Attachment Theory

Attachment theory was first developed by psychologist John Bowlby and focuses on the importance of early emotional bonds. Attachment theory investigates the nature of a person’s initial relationship with their primary caregiver (such as a parent) and how it influences their social and emotional development. Therapists using attachment theory can help a client to identify their individual attachment style. Attachment styles influences how individuals relate to each other in intimate relationships. Knowing your attachment style can be a powerful tool in understanding your strengths and weaknesses in a relationship.

Local Experts in Attachment Theory

Attachment theory is the cornerstone of all relational issues. When a client has an understanding about his/her attachment style and that of other people in his/her life, it opens great possibilities of interpersonal change.

Our early childhood attachments with our caregivers creates a template for how we respond and relate with ourselves, and our relationships. They inform our beliefs about the world and from this, we internalize relational patterns. We can cultivate understanding of why we attached the way we did and how we can utilize neuro-plasticity to create new templates to get our emotional needs met.

Attachment and schema driven therapy were cornerstones of my graduate education program. I believe that the attachment, or lack there of, to our primary caregivers plays an integral part in shaping who we are and how confident and capable we feel. \nI have many years of experience working with individuals with Borderline Personality Disorder, which I see as a disorder rooted in attachment trauma.

I help individuals and couples create safe, stable, and intimate relationships where each partner learns to trust and rely on their partner and themselves to meet their deepest wants and needs. You'll also learn how to identify your own and your partner's triggers and use this knowledge to prevent fights and repair the damage when things go awry.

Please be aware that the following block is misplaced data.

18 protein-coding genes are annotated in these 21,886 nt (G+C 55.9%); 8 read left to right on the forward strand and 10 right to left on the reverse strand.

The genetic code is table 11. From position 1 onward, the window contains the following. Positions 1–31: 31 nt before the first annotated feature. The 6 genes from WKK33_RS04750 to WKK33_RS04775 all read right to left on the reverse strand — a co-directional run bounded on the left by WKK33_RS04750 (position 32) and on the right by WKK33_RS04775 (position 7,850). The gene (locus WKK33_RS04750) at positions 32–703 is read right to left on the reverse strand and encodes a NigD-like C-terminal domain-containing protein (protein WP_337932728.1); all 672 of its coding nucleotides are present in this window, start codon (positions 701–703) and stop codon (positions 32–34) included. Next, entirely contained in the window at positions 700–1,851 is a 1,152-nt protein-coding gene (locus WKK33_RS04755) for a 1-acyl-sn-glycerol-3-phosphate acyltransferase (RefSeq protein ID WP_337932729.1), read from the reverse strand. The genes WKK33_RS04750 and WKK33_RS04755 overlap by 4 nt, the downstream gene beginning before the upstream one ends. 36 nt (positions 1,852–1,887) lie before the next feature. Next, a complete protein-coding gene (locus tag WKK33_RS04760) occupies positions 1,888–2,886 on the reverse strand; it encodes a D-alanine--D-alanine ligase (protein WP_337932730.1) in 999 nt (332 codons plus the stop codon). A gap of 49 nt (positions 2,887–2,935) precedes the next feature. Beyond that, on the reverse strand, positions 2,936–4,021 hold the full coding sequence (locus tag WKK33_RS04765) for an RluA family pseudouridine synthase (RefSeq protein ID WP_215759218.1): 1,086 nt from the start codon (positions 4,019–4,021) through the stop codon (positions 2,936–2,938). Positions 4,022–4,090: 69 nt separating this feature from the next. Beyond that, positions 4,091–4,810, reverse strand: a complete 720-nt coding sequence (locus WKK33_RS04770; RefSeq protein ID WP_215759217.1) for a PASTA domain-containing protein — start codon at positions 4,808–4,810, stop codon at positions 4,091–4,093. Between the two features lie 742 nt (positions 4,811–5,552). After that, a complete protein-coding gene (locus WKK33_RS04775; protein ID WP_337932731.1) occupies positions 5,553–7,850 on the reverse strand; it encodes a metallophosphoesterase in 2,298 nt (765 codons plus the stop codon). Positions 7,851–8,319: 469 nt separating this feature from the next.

I have been certified as a court expert in attachment.

Attachment theory is a theory of affect regulation and interpersonal relationships. Adult attachment anxiety is conceptualized as the fear of interpersonal rejection and abandonment, negative view of the self or feelings of increased anxiety or depression within relationships. Children can experience insecurity within their relationships and the behaviors we see are a result of that anxiety.

I have received specialized education around interpersonal neurobiology, which is the science of attachment theory. It is the foundational theory for all of my work with both individuals and couples.

I\'ve studied attachment theory in numerous trainings (Circle of Security; Wait, Watch, and Wonder; RIE Foundations; and more), paying special attention to parent-infant relationships, and taught attachment theory at the NUNM. It\'s in relationship that we come to understand ourselves as persons, and it\'s in relationship that we can heal attachment wounds.

The strategies and framework of attachment theory help families increase their understanding of the child and caregiver relationship and its impact on behavior, conflict and connection. This theory also sheds light on the impact that stress and trauma have on relationships (families and couples) and provides a guide to learn coping strategies and new ways of being in relationships.

I have studied attachment theory through various coursework and study groups throughout the years.

Having training in attachment theory serves as a solid foundation for understanding client’s development of maladaptive coping strategies and how this relates to the client’s emotional difficulties. Using this therapy, I can help clients increase self-compassion and kindness because clients who have attachment disorders/wounds often develop a negative self-view.

I have advanced training and experience working with attachment theory, including a study group with Beatrice Beebe, a leading researcher in this area.

Our relationship with our selves and others begins with our experience of attachment. Attachment is a huge part of our behaviors in relationship with everyone in our lives- our partners, children, parents, families, and friends.

The field of psychotherapy is gaining more understanding every day about the role of attachment in our development and how this impacts our adult lives. Insight into our attachment style improves our relationship with ourselves as well as those we love. Without this knowledge, our attempts at relationship and closeness with others can be incredibly unsatisfying. Knowledge is power.

Attachment explores early stages of life and one's relationships to our caretakers. Attachment affects us even today. Early attachment interruption often causes depression, anxiety, other issues. Jungian Analysts are trained in Attachment Theory and able to work sensitively and capably with the legacy of these early situations.

Attachment theory is a key tenant of my work, particularly with it\'s current support from neurobiology, which demonstrates the importance of mindfulness in mental health. I have attended many trainings with Daniel Seigel, MD and I stay current with the literature as it evolves.

My Masters in Clinician Mental Health and ongoing post-Masters intensive trainings feature a fundamental understanding of how our childhood attachment relationships profoundly shape our sense of self, others and the world. I am currently participating in an 18 month training intensive that focuses primarily on supporting clients to repair and transform their childhood attachment wounds.